An old Brady Bunch episode always comes to mind when I think of porkchops… Peter was trying to find his identity, and he started doing a Bogart impersonation (badly, of course). He asked what they were having for dinner, and then started saying ‘pork chops and applesauce” in that really bad impersonation. I still at least think that in my head, and might even say it.

I think the sweetness of pork just lends itself to sweet sauces and flavors. Terry, those onions look incredible, and they’d go with just about anything, I think. Have you tried it with balsamic vinegar in the onions, too?

Terry B October 24, 2007 at 2:48 pm

Toni—Looking forward to your take on this. I love how you and I sometimes take each other’s recipes and put our own spins on them.

Nicole—Every once in a great while, I’ll cook with boneless chops. Mainly, I’ll just use them when I’m cutting the pork up beforehand for a stir fry or something, though.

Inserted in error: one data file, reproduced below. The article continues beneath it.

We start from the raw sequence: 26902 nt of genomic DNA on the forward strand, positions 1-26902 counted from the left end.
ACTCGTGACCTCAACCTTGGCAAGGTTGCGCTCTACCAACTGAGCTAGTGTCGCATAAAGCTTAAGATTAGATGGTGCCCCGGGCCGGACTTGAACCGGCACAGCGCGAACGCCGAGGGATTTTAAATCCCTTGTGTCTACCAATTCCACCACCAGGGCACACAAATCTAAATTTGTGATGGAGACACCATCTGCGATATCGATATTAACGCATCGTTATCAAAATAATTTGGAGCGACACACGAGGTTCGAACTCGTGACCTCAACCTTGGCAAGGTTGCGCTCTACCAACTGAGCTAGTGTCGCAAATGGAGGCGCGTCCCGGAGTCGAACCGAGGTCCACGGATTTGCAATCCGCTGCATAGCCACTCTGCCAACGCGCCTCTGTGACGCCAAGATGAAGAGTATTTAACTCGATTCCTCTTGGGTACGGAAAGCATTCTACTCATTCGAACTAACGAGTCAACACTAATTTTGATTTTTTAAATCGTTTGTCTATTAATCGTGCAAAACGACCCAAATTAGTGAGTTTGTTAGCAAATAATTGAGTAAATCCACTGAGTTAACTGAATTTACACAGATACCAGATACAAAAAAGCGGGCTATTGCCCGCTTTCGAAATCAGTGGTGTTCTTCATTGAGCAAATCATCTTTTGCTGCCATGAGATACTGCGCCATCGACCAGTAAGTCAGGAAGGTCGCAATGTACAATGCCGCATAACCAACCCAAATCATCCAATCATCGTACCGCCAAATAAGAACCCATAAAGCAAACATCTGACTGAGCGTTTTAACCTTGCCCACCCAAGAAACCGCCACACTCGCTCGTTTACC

Lydia, Jennifer and Curt—One of the cool things about cooking the onions this way is that they can indeed stand alone and adapt to other dishes. They don’t rely on the pork [or duck or chicken or whatever] to enhance their flavor during cooking. However, cooking the chops [or whatever] in the skillet after the onions imparts a slight curry flavor to the chops as well. Curt, I haven’t tried balsamic in the onions—would probably be great. I’ve also thought of throwing in minced garlic at the end, but haven’t tried it yet.

Kalyn—Thanks! With the changing seasons, I’m forced to use artificial light again—always a challenge when you’re spoiled by window light most of the year. On the up side, I’m not playing beat the clock with the setting sun. I actually took this shot about 9:30 last night.

Katiez October 24, 2007 at 7:23 pm

Pork really goes amazingly well with so many flavors…as do the onions!
Great dish! Lovely, nice, thick chops! I need to find a different butcher…

Melinda October 25, 2007 at 10:43 pm

Pork chops and sweet onions sound divine.
But I love the Borrowed milk, butt bumps and poetry post. I enjoyed it so much!
I hadn’t heard of the Travis Ruse subway pictures. Loved looking at that.

Susan from Food Blogga October 26, 2007 at 12:13 am

I just made pork chops with an apple-shallot chutney, and I tried it with pears which were quite good too. Pork is so versatile, isn’t it? And that photo is utterly delicious.

Terry B October 26, 2007 at 12:48 am